Elementary Schools Host African American Read-Ins
Every February, across the country and throughout CHCCS, schools host guests for African American Read-Ins to celebrate black authors, illustrators, narratives and characters. All 11 of the district’s elementary schools have participated in this annual tradition for years. Here are highlights from three schools.
Carrboro Elementary School (CES) has been serving children since 1957, the second oldest elementary school in the district. Now a few students are grandchildren of the first generation of Cubs; many former CES students have remained in the community, and occasionally they return for Read-Ins. This year it took place on February 19 with readers in all 24 classrooms.
In Esther Devesa’s fourth grade classroom, the Rev. Nate Davis read "Salt in His Shoes" by Deloris Jordan and Roslyn Jordan. The book describes Michael Jordan’s perseverance at basketball, even though the older kids told him he was too little to play with them. Davis said, "This book is important to me because we used to have the Carrboro school fair with hayrides and a tractor that pulled us. My teacher had a connection to the UNC basketball team, so all of the UNC basketball players, including Michael Jordan, came and we were the only class that saw them."
Another guest reader was NC Senator, Valerie Foushee, whose husband, Stan, attended CES. She read “Mae Among the Stars,” to Andres Reinosa’s second grade students, a book about Mae Jemison, the first black woman astronaut. Foushee prioritizes time every year to participate in CHCCS Read-Ins, and when there is time for questions after she reads, students often ask about her political career. At CES, one child asked simply, “Do you like doing what you do?” Foushee assured them she does, very much.
Other readers at CES included Superintendent Dr. Pam Baldwin, ABC Meteorologist Brittany Bell and Executive Director of Equity and Inclusion, Lee Willams. Each reader was greeted by a student ambassador who escorted the guests to classrooms.
CES Principal, Jennifer Halsey, said, “The energy in the building was electric for our African American Read-In. The readers were so excited to be here to read to the students and the students were so excited to have special guests here to read to them. Many of the readers had personal connections to Carrboro Elementary so it was extra special to have them here. A great time was had by all!”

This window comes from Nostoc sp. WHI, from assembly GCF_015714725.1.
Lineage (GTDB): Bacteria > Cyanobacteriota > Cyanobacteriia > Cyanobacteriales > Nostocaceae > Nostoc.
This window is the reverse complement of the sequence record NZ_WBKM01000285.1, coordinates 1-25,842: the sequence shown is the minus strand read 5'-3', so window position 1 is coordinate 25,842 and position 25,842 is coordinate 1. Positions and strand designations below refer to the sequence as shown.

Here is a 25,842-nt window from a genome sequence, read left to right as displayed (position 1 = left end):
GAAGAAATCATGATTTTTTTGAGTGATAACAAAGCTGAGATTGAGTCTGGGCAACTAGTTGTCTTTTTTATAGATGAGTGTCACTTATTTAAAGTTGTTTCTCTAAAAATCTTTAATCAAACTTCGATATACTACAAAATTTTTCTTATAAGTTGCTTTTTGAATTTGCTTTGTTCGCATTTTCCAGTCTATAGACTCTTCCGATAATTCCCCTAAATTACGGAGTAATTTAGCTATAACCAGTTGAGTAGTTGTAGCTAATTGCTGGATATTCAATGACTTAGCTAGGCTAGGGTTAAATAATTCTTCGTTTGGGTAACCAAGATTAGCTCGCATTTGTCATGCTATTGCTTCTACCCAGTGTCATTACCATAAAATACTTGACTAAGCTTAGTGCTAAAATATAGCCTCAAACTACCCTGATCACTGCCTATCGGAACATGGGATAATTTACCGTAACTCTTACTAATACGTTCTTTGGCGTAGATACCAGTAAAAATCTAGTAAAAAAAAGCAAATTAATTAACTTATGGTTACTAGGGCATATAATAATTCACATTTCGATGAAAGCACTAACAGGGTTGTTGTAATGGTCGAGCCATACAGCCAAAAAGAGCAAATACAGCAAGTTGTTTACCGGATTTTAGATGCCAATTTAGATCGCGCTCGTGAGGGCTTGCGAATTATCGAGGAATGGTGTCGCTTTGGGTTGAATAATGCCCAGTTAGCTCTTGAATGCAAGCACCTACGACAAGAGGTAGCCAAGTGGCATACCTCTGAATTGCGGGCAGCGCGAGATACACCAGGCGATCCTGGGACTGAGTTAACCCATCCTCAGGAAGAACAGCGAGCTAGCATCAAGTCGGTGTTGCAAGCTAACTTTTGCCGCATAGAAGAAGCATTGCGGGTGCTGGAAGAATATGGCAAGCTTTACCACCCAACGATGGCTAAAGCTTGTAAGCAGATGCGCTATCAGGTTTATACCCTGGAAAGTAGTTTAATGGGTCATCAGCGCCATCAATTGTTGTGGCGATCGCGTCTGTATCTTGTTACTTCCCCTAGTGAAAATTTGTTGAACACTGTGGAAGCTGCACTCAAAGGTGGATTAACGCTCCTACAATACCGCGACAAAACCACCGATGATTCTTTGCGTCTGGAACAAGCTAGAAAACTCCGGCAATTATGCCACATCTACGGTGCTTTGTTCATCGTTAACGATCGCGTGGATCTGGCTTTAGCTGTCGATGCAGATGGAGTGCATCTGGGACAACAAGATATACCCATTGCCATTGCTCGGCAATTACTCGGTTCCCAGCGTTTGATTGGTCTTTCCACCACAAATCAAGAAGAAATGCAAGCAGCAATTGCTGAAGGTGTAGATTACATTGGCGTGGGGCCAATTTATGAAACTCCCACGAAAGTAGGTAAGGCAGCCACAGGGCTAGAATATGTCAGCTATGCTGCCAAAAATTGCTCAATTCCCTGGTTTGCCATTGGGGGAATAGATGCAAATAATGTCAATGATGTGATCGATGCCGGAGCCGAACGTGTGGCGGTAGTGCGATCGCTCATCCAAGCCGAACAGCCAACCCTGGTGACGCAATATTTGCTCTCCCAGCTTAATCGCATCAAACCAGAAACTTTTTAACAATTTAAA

Northside Elementary School (NES) had everything in place for their Read-In on February 7, but school was cancelled that day due to severe weather, so the next Friday was the charm. Their 24 readers included CHCCS School Board Members, Deon Temne and Rani Dasi, UNC Men’s Basketball Player, Sterling Manning, Police Officer Mike Saposnick, Gloria Thomas of the local chapter of NAACP and various guests from UNC departments and members of the Alpha Kappa Alpha Sorority.
NES Media Specialist, Kat Cole, led much of the organizing and archiving of their event. “Our African American Read-In was a day of reading JOY that highlighted the enormous contributions of African American authors and illustrators,” Cole said. “We welcomed guests from across our community for a day filled with a focus on literacy, story and community building. Not only were amazing stories uplifted on this day, but community connections were forged that will last well beyond this one day event. The power of sharing reflective, culturally relevant stories in our teaching spaces cannot be overstated. This day helped us bring awareness to the intentional need to include reflective, #ownvoices stories within our curriculum, our spaces and our lives.”
Mary Scroggs Elementary School (MSES) held its African American Read-In on the morning of February 26. Principal Crystal Epps has taken the lead as organizer in recent years, and the range of readers was diverse, from Dr. Baldwin to current School Board Member Joal Broun and former Member Annetta Streater and Captain Nate Fearrington from the Orange County Sheriff’s Office.
MSES Fourth Grade Teacher, Eugenia Floyd, said, “During the African American Read-In, my students had the opportunity to not only read a story about a famous North Carolinian, but they also got to hear the story from an unfamiliar voice. Having this moment was truly impactful, not because the reader was my mother but because students had a chance to engage in a text with a visitor to their classroom. This powerful moment allowed students to learn they can gain knowledge from anyone and our community is filled with teachers.”
In 1990, the Black Caucus on the National Council of Teachers of English established the National African American Read-In to anchor literacy exploration and celebration as a key part of Black History Month.